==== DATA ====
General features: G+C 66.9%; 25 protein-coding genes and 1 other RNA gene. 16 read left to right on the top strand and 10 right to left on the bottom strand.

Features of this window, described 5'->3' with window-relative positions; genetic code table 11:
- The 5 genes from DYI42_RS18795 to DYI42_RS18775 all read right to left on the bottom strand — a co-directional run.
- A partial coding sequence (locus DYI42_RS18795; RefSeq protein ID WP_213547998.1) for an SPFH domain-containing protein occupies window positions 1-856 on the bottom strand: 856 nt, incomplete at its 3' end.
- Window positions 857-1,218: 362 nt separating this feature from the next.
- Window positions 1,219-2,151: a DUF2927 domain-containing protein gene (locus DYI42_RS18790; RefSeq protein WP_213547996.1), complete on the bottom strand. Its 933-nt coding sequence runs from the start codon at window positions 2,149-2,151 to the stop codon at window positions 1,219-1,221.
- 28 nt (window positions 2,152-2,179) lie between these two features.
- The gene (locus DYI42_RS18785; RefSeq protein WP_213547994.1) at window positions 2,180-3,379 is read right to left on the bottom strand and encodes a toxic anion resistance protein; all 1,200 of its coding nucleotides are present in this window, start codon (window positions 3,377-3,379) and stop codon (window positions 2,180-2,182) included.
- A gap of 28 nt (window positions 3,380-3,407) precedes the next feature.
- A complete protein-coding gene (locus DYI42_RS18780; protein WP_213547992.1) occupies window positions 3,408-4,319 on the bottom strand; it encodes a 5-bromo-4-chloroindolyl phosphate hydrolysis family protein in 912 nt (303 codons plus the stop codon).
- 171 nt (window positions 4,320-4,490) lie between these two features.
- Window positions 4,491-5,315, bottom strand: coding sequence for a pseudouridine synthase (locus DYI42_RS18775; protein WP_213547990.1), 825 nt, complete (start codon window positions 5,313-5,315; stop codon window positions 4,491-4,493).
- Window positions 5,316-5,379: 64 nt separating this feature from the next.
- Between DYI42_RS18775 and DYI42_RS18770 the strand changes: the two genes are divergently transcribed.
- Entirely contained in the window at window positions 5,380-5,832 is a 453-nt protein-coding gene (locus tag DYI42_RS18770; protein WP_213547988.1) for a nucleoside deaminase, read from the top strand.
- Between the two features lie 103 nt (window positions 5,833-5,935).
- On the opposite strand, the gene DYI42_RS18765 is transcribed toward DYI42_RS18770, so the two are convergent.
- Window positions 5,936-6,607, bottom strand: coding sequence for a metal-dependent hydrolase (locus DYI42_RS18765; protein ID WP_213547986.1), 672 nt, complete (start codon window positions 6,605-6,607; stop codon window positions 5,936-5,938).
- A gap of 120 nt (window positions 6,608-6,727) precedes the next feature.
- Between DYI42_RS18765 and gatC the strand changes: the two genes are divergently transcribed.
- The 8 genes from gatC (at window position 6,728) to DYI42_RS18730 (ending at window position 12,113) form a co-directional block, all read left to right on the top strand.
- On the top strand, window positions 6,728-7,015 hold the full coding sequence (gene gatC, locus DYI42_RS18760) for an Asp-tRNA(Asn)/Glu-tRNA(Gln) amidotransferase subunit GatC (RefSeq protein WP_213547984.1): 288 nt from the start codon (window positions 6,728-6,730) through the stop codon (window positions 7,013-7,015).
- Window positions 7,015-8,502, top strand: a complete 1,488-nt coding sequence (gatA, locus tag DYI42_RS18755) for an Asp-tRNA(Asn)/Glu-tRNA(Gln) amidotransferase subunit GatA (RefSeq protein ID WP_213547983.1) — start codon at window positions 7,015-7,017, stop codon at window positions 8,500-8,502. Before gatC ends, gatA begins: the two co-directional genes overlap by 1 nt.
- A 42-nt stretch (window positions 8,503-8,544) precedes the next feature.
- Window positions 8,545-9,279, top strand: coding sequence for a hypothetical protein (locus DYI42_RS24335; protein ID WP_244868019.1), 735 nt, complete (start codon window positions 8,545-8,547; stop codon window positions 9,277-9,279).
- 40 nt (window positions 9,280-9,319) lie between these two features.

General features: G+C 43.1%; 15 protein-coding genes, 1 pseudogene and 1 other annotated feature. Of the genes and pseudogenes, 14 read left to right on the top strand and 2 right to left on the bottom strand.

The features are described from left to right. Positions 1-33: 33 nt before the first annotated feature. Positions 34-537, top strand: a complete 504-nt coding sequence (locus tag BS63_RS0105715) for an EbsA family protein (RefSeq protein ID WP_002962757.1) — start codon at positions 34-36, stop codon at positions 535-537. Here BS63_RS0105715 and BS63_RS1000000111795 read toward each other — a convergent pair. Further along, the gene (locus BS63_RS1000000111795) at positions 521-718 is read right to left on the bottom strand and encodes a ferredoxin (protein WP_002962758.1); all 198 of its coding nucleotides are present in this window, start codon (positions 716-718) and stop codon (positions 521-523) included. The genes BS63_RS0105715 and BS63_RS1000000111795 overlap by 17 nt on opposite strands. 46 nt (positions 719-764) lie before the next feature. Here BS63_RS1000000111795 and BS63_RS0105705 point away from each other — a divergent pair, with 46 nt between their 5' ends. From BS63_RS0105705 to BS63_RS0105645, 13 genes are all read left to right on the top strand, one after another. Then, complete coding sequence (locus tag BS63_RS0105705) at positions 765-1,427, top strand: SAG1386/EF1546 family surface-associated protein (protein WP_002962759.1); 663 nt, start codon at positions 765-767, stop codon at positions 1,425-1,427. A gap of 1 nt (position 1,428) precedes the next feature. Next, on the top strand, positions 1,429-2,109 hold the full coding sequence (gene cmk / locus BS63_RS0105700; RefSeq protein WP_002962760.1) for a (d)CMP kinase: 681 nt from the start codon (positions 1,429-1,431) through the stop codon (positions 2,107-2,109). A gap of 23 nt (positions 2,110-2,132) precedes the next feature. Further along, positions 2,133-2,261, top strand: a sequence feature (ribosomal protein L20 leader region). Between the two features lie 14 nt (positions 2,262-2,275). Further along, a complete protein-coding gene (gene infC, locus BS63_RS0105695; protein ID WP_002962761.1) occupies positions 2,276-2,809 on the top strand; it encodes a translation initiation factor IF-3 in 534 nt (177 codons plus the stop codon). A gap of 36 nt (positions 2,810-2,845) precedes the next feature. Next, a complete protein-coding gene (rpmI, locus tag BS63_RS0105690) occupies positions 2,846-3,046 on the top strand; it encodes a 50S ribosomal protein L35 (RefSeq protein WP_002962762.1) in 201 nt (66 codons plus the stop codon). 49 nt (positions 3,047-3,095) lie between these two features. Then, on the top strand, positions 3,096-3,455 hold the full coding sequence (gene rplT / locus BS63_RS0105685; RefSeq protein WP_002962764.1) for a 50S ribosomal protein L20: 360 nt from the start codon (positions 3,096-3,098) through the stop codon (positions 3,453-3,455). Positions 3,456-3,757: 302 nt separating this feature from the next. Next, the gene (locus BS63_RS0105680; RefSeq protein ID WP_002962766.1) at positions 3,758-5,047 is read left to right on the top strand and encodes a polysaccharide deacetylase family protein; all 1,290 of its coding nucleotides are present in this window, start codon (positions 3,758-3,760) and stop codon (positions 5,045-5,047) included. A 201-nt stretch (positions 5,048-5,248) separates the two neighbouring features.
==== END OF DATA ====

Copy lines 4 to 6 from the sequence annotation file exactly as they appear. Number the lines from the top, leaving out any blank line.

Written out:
- A partial coding sequence (locus DYI42_RS18795; RefSeq protein ID WP_213547998.1) for an SPFH domain-containing protein occupies window positions 1-856 on the bottom strand: 856 nt, incomplete at its 3' end.
- Window positions 857-1,218: 362 nt separating this feature from the next.
- Window positions 1,219-2,151: a DUF2927 domain-containing protein gene (locus DYI42_RS18790; RefSeq protein WP_213547996.1), complete on the bottom strand. Its 933-nt coding sequence runs from the start codon at window positions 2,149-2,151 to the stop codon at window positions 1,219-1,221.